(Source: nosdrinker, via sherlocksscarf)

mcgregorswench:

you forgot the best set….

image

image

image

(Source: youngadultatbooktopia, via sherlocksscarf)

Tags: BOOKS

sherlocksscarf:

dogjournal:

UNCONDITIONAL LOVE - This is a video for the Mayhew Animal Home in London. It shows people who are being bullied or are being treated badly by others, but it ultimately has a wonderful message. What’s with all the great dog videos lately? Click here to learn more about the Mayhew Animal Home. 

source: youtu.be/nEk_CgJEx6U
on Tumblr: themayhew.tumblr.com/

thinksquad:

Utah is ending homelessness by giving people an apartment or home.
Earlier this month, Hawaii State representative Tom Bower (D) began walking the streets of his Waikiki district with a sledgehammer, and smashing shopping carts used by homeless people. “Disgusted” by the city’s chronic homelessness problem, Bower decided to take matters into his own hands — literally. He also took to rousing homeless people if he saw them sleeping at bus stops during the day.
Bower’s tactics were over the top, and so unpopular that he quickly declared “Mission accomplished,” and retired his sledgehammer. But Bower’s frustration with his city’s homelessness problem is just an extreme example of the frustration that has led cities to pass measures that effective deal with the homeless by criminalizing homelessness.
City council members in Columbia, South Carolina, concerned that the city was becoming a “magnet for homeless people,” passed an ordinance giving the homeless the option to either relocate or get arrested. The council later rescinded the ordinance, after backlash from police officers, city workers, and advocates.
Last year, Tampa, Florida — which had the most homeless people for a mid-sized city — passed an ordinance allowing police officers to arrest anyone they saw sleeping in public, or “storing personal property in public.” The city followed up with a ban on panhandling downtown, and other locations around the city.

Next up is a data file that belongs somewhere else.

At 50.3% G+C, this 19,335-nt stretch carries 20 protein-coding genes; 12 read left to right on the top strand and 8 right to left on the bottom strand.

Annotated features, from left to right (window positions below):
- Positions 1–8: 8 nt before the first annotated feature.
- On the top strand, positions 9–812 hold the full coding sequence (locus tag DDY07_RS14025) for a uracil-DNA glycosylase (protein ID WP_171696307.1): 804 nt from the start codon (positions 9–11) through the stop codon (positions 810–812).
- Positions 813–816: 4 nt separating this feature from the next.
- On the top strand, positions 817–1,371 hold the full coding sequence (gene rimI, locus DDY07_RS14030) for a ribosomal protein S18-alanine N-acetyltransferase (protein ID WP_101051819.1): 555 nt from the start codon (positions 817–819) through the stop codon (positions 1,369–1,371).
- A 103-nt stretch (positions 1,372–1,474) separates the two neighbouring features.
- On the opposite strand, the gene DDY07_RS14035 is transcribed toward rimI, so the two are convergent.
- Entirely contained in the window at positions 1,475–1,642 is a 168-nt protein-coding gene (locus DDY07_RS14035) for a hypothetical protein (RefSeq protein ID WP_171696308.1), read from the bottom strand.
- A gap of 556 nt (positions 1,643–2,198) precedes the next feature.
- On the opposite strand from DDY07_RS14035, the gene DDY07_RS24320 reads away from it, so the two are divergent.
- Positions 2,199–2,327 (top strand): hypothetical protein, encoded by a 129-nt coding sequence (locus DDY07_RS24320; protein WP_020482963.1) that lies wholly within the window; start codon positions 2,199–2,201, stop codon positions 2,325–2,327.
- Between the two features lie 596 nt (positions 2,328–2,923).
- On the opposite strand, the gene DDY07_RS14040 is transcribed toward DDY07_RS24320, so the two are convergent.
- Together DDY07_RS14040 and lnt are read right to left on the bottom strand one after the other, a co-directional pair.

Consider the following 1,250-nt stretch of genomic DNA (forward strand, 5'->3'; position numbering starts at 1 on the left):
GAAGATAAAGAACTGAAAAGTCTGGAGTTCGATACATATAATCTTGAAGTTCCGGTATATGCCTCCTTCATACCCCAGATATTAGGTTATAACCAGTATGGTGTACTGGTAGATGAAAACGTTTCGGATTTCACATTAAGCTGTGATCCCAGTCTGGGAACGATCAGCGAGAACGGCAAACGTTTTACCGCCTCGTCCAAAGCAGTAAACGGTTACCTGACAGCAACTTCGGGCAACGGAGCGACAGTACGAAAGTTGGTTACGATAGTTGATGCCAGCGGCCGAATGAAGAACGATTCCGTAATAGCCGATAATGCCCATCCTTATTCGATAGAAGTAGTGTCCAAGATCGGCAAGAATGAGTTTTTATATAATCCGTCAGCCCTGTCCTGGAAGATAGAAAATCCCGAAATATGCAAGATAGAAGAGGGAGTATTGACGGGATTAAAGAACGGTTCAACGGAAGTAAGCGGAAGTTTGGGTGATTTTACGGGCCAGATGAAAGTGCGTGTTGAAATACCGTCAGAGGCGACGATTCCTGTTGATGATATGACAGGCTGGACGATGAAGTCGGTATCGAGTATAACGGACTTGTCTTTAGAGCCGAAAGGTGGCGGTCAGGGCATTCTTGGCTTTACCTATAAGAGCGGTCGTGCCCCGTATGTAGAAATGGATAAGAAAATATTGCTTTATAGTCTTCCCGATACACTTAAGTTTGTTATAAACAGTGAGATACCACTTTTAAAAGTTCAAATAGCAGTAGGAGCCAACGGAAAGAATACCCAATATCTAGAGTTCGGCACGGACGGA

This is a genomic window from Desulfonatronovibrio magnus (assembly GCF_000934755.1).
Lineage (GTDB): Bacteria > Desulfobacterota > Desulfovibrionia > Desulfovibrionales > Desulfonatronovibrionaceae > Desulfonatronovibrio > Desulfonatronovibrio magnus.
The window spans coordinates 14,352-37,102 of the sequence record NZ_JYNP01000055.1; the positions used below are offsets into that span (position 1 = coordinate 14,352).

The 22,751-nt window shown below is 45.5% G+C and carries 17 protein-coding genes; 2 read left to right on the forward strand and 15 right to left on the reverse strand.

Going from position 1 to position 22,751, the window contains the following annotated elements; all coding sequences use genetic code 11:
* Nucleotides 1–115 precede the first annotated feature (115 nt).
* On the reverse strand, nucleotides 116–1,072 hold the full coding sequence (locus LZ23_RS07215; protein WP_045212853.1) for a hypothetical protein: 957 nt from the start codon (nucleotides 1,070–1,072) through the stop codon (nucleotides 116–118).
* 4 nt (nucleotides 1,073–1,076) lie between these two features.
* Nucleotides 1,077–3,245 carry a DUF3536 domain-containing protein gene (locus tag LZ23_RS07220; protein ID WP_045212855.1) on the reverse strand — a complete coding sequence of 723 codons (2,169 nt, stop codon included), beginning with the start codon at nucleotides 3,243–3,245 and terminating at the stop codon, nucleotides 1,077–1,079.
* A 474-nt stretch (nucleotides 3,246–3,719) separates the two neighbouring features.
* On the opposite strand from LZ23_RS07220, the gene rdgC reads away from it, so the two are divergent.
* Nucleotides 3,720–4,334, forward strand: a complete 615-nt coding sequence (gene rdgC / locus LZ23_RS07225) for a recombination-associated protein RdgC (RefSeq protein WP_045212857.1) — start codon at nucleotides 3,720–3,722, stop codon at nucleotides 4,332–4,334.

Philadelphia took a somewhat different approach, with a law banning the feeding of homeless people on city parkland. Religious groups objected to the ban, and announced that they would not obey it.
Raleigh, North Carolina took the step of asking religious groups to stop their longstanding practice of feeding the homeless in a downtown park on weekends. Religious leaders announced that they would risk arrest rather than stop.
This trend makes Utah’s accomplishment even more noteworthy. In eight years, Utah has quietly reduced homelessness by 78 percent, and is on track to end homelessness by 2015.
How did Utah accomplish this? Simple. Utah solved homelessness by giving people homes. In 2005, Utah figured out that the annual cost of E.R. visits and jail says for homeless people was about $16,670 per person, compared to $11,000 to provide each homeless person with an apartment and a social worker. So, the state began giving away apartments, with no strings attached. Each participant in Utah’s Housing First program also gets a caseworker to help them become self-sufficient, but the keep the apartment even if they fail. The program has been so successful that other states are hoping to achieve similar results with programs modeled on Utah’s.

thinksquad:

Utah is ending homelessness by giving people an apartment or home.

Earlier this month, Hawaii State representative Tom Bower (D) began walking the streets of his Waikiki district with a sledgehammer, and smashing shopping carts used by homeless people. “Disgusted” by the city’s chronic homelessness problem, Bower decided to take matters into his own hands — literally. He also took to rousing homeless people if he saw them sleeping at bus stops during the day.

Bower’s tactics were over the top, and so unpopular that he quickly declared “Mission accomplished,” and retired his sledgehammer. But Bower’s frustration with his city’s homelessness problem is just an extreme example of the frustration that has led cities to pass measures that effective deal with the homeless by criminalizing homelessness.